Belarus yesterday jailed 600 demonstrators detained during a mass rally against the re-election of Belarussian President Alexander Lukashenko, defying strong Western condemnation of the bloody crackdown.
Police officials said the protesters would be held for up to 15 days while prosecutors probed their potential involvement in “organizing mass disturbances” — a crime that carries a sentence of up to 15 years.
“It is not a fact that all of them will be released after 15 days,” Minsk police spokesman Alexander Lastovsky said. “All of them will be checked for playing a role in the organization of mass disturbances. We have enough photo and video evidence.”
The official did not specify how many people faced the more serious charges.
Lukashenko vowed on Monday to come down hard on all those taking part in Sunday’s unsanctioned rally against his regime.
“That is it,” Lukashenko declared in a nationally televised press conference. “Our country will have no more senseless, muddle-headed democracy.”
“I warned you,” he said. “Kids — you are messing with the wrong guy.”
Lukashenko was re-elected to a fourth term on Sunday with nearly 80 percent of the ballot on Soviet-style turnout of more than 90 percent. His nearest challenger received less than 3 percent of the vote in a poll that the challengers vowed to contest even before the results became official.
Seven of Lukashenko’s nine rivals in the election have been arrested in what appears to be a massive crackdown on the opposition, with five candidates beaten up by riot police.
At least two of them were reported on Monday to be undergoing interrogation at the country’s KGB headquarters in Minsk, and there was no immediate word as to what charges they faced.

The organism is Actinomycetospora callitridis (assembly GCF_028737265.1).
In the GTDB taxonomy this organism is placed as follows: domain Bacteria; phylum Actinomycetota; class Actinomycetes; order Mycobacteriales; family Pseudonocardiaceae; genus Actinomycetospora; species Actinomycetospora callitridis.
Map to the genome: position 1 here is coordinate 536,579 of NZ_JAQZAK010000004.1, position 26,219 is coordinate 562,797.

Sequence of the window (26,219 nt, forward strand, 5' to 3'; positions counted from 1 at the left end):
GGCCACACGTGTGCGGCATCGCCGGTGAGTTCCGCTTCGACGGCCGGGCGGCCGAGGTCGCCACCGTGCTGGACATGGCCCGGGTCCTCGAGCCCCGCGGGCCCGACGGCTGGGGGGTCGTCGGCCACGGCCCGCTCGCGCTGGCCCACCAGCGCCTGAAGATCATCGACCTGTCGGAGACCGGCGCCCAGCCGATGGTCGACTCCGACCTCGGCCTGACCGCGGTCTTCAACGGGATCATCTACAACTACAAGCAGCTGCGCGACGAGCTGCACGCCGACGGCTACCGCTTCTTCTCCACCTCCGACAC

The violence came despite signals in the previous months that Lukashenko was seeking to smooth his country’s frayed relations with both the EU and Russia.
EU officials promised to offer Belarus up to US$3.5 billion in loans should it stage a free and fair vote. And Russia resolved most of its trade conflicts with its neighbor in the run-up to the vote.
While Russia refused to condemn the violence, with Russian President Dmitry Medvedev calling it an “internal matter” for Belarus, Minsk was roundly admonished by both the White House and the EU.
“The United States strongly condemns the actions that the government of Belarus has taken to undermine the democratic process,” US President Barack Obama’s spokesman Robert Gibbs said in a statement.
The EU’s top diplomat Catherine Ashton called on Belarus to “immediately release” the opposition leaders.
Officials said the authorities were in fact being lenient and let “a lot of people” go without prosecution.
“We released a lot of people — minors, and those with two children,” the top Minsk police official, Leonid Farmagei, told Interfax news agency. “We released several foreign nationals, including journalists.”